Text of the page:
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Engaged, insightful students try new things at CFK

Barry McNamara
Throughout the final day of College For Kids, students and their family members had a shared learning experience, including this classroom scene from "American Lego Warriors."
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MONMOUTH, Ill. – Teachers old and young were excited to work with 270 talented pre-high school students at College For Kids, which wrapped up another successful year at Monmouth College on Friday, June 22.

“We had a great two weeks,” said Kathy Mainz, who has overseen the summer enrichment program since 2008. “Seeing the excitement that these kids walked in with on Day 1, and then seeing 10 days later that they walked in with that same level of excitement, that was just wonderful to see.”

Teachers are a big reason the program has thrived for almost four decades.

“What makes College For Kids work is that we have incredible teachers,” said Mainz, whose full-time job is serving as Monmouth’s biology laboratory manager. “We have teachers from Galesburg to Kewanee, and from Monmouth-Roseville and West Central. They have a variety of interests and expertise, and everybody brings their ‘A’ game.”

One of those incredible teachers was Monmouth art professor Janis Wunderlich, an accomplished ceramicist whose works have been exhibited throughout the nation. She led a class on ceramics and pottery, helping her students learn some science while making their own art.

Another Monmouth professor, Wendi Bolon of Political Economy and Commerce, taught “Build a Better Business.”

“They learned some entrepreneurial skills and business concepts such as how to set a price and how to market a service,” said Bolon.

One of Bolon’s class sessions featured such businesses as Camden’s Dog Walking Service and Boarding and CC Café. Another student set up a movie theatre to promote his original film, The Ultimate Sith, a Star Wars-themed Lego production that was screened at the end of the class.

Open to qualifying students who are rising fourth- through ninth-graders, College For Kids offers three classes per student. Students choose from such subjects as fine arts, languages, computers, math, business, literature, writing, communication, logic, science and social studies. Classes are held from 9 a.m. to noon, and students move on their own from classroom to classroom, mostly within the Center for Science and Business.

Hannah Rillie, who graduated summa cum laude from Monmouth in May with a degree in classics, taught “Ancient Art” and “Mythical Madness.” This was her first year working at College For Kids.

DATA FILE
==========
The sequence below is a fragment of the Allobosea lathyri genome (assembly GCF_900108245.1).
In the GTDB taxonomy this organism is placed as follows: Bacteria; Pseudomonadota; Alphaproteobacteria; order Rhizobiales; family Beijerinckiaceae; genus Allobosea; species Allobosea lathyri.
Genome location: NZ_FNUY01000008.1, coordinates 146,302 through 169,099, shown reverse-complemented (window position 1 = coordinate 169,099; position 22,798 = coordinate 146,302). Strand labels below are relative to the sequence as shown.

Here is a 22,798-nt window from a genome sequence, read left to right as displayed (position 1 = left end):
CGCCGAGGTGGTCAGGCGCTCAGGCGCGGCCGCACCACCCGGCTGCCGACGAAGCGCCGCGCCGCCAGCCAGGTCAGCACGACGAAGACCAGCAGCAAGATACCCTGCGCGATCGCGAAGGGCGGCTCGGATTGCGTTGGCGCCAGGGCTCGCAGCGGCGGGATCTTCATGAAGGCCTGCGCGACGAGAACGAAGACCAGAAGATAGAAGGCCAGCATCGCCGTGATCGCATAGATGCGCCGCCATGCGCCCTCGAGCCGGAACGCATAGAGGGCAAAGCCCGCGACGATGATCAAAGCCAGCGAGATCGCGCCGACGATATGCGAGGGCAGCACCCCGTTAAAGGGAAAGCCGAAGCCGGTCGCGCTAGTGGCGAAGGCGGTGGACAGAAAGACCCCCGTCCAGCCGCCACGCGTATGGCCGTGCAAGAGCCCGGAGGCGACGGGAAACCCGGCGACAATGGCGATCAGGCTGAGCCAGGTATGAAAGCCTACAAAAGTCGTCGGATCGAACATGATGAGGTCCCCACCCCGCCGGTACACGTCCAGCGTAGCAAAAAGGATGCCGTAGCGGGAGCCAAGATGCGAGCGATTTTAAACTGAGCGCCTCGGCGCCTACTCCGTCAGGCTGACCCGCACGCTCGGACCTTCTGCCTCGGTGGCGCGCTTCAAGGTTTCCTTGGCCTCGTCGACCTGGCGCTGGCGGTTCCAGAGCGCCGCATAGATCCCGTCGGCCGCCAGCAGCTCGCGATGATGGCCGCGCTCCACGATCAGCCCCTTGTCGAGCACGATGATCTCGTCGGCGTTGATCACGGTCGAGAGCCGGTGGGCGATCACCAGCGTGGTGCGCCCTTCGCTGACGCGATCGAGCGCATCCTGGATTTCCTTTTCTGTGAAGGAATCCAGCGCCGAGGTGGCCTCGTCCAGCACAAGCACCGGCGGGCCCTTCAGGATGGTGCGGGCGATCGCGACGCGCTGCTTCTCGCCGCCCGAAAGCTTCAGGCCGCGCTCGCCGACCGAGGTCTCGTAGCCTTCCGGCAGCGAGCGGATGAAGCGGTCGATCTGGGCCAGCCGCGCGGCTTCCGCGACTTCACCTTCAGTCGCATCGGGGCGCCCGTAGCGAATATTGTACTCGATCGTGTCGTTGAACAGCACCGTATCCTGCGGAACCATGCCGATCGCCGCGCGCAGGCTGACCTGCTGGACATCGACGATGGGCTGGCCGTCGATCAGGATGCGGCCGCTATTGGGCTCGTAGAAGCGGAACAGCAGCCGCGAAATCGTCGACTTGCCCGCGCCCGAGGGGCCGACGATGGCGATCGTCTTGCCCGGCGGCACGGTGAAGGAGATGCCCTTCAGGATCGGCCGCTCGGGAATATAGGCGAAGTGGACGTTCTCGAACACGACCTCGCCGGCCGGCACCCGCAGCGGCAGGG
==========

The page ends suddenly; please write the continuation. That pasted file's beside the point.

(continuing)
“The students are really engaged and really insightful with their questions,” she said. “It’s cool to see them get so excited about learning.”

Rillie quickly learned the students’ capabilities. Students absorbed her two-week lesson plan in the first four days and were eager for more.

Grace Young also made her College For Kids teaching debut. The recent Monmouth-Roseville High School graduate worked with college student and Monmouth-Roseville grad Emma Willhardt to teach a theatre class.

“It was so fun seeing their faces light up when we showed them what’s in the theatre,” said Young. “That’s why we do it.”

On the final day of College For Kids, Young and Willhardt’s students staged performances of The Giant’s Wife and Captain Cully.

Retired junior high teacher Tom Best, who has also lectured in the College’s history department, has taught at College For Kids for about 30 of the 38 years it has been held on campus.

“It’s just a great opportunity to work with young people who are excited to try new things and who find history fascinating,” said Best.

Best said his involvement in College For Kids is a labor of love, but it’s also a lesson on the level of sophistication of the courses available.

He taught a class on the Civil War, as well as a session on “Backyard History” and one on baseball, where students played the sport using 19th-century rules and were also exposed to stickball and the history of some of baseball’s all-time greats.

“You’d do this whether you got paid for it or not,” Best told parents who attended the final day of his Civil War class and sat with their students. “Teaching the Civil War is one of my passions.”

He told those parents that he uses several of the same activities that his college students do, including analyzing Civil War letters. Some of those letters were written by Josiah Moore, a Monmouth College graduate, who was captain of a regiment in the war.

“This exercise gave the students a taste of what college students do in class with regard to primary sources,” he said.